Varied missions radiate from base
By TAMARA LUSH, Times Staff Writer
[Times photo: Lara Cerri]
Bud and Mary McCaffery of Dunedin hold a photo of their son Coll, a private first class in the 101st Airborne Division.
© St. Petersburg Times
published March 22, 2003
TAMPA -- As the world knows, a plain-talking general named Tommy Franks is running the war against Iraq.
Here's what the world may not know: There are thousands of people in Tampa, both military and civilian, assisting with the many tasks required to launch an invasion.
According to Lt. Col. Jim Yonts, U.S. Central Command in Tampa provides real-time support for intelligence analysis, logistics and planning to the temporary war headquarters in Qatar.
About 2,500 people work at CentCom in Tampa. About 600 are in Qatar.
"Based upon advancements in technology, the connectivity between Tampa and Qatar remains seamless," CentCom spokesman Yonts said in an e-mail this week.
Franks, an Army general, is in charge of CentCom, which is based at MacDill Air Force Base in south Tampa. Franks, however, is not in Tampa. He is at CentCom's so-called "forward headquarters" in Qatar.
There are nine central commands worldwide. The Tampa operation is responsible for a region ranging from the Horn of Africa to the Middle East.
CentCom has another role in the war on terrorism -- to provide "command and control oversight" for the mission in Afghanistan.
"The operation, called Valiant Strike, is to conduct reconnaissance operations of suspected al-Qaida locations, to deny them sanctuary and to prevent the re-emergence of al-Qaida forces in Afghanistan," Yonts said.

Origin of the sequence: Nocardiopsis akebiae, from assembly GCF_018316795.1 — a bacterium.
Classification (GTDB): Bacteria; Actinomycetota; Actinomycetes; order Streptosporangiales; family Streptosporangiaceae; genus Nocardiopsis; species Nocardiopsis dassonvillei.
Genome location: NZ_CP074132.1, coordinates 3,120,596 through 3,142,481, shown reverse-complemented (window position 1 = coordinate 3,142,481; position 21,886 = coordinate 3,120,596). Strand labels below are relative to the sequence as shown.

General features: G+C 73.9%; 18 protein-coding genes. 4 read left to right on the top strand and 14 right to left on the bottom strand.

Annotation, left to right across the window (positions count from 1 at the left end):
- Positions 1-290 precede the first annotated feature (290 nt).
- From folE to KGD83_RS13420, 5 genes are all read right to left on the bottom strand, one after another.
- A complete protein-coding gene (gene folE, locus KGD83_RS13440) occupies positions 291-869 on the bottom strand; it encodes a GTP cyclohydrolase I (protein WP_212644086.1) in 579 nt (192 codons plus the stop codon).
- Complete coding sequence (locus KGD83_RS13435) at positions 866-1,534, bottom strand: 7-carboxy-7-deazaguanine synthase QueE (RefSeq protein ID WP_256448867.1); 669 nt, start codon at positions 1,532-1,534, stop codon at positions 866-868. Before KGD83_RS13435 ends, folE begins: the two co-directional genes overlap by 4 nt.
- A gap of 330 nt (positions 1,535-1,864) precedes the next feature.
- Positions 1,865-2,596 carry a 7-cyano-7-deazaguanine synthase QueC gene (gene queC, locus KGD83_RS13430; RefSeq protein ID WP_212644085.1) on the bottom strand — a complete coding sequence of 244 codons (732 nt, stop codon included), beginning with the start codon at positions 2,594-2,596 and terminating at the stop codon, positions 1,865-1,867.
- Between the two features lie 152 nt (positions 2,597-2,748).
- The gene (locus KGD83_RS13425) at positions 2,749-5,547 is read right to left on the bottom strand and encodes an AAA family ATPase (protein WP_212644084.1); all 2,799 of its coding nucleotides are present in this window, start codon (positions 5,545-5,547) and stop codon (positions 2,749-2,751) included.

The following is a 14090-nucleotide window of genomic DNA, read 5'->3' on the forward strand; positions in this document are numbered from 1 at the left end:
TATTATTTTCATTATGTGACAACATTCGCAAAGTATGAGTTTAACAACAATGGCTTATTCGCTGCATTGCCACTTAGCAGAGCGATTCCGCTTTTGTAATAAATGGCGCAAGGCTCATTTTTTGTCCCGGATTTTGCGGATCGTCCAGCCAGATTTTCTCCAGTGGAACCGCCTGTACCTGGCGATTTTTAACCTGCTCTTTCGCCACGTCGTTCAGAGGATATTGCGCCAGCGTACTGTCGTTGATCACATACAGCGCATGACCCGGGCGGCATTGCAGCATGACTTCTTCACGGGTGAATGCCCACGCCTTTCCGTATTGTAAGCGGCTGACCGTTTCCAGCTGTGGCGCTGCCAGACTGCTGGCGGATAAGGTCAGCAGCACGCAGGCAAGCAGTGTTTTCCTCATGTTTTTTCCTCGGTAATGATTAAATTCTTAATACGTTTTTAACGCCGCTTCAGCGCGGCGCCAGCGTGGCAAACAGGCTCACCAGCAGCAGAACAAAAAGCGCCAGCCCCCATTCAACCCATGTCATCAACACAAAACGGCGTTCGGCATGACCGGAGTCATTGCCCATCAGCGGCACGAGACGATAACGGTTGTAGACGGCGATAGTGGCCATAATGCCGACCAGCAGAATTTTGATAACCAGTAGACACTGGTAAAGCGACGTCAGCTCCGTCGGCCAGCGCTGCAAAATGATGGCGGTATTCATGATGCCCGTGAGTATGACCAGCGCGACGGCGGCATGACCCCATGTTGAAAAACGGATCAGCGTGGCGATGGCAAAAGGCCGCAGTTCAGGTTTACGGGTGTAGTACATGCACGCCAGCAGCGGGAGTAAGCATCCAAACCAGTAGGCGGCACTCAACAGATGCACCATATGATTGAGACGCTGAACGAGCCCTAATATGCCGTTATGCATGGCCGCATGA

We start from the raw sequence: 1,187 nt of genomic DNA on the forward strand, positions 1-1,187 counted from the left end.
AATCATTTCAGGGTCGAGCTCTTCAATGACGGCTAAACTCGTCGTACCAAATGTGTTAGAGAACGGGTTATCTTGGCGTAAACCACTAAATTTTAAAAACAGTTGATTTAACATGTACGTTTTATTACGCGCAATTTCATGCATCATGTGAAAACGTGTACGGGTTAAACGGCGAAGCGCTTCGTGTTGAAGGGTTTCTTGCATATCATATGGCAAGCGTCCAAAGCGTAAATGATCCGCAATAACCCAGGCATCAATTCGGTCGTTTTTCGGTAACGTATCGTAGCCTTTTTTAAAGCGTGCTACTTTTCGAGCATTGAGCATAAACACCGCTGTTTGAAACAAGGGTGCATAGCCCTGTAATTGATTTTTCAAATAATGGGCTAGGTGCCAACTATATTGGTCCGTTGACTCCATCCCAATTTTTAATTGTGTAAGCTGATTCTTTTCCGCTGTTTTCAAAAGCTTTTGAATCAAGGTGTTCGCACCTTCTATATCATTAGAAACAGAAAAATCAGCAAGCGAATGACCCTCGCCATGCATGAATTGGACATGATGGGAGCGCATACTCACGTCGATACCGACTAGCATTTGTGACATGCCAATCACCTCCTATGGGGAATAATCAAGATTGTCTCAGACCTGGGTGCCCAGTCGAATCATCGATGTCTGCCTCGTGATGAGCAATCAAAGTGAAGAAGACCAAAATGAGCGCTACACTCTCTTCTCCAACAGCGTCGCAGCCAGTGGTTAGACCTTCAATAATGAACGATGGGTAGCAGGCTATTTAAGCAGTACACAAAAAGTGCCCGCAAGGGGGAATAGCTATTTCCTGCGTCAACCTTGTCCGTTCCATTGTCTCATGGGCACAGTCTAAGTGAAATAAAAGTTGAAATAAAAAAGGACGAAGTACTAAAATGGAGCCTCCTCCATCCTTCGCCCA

CentCom isn't the only command at MacDill. The base also is home to the 6th Air Mobility Wing and Special Operations Command, which oversees the nation's Special Operations forces.
In all, there are 49 "tenants" at the base, said Sgt. Chris Miller, a spokesman for the Air Force wing.
MacDill has drawn many of the nation's top military experts, including Gen. Norman Schwarzkopf, who was commander of CentCom and in charge of the first Gulf War in 1991.
CentCom is run by a four-star general who reports to the Department of Defense. MacDill is run by a one-star general who reports to the Air Force.
The duties of CentCom and the Air Force Base are separate, Miller said.
"Our mission is to fly the KC-135 aircraft," said Miller, referring to the giant refueling planes, many of which are currently in the Middle East. "CentCom's mission is to promote and protect U.S. interests in the Middle East."
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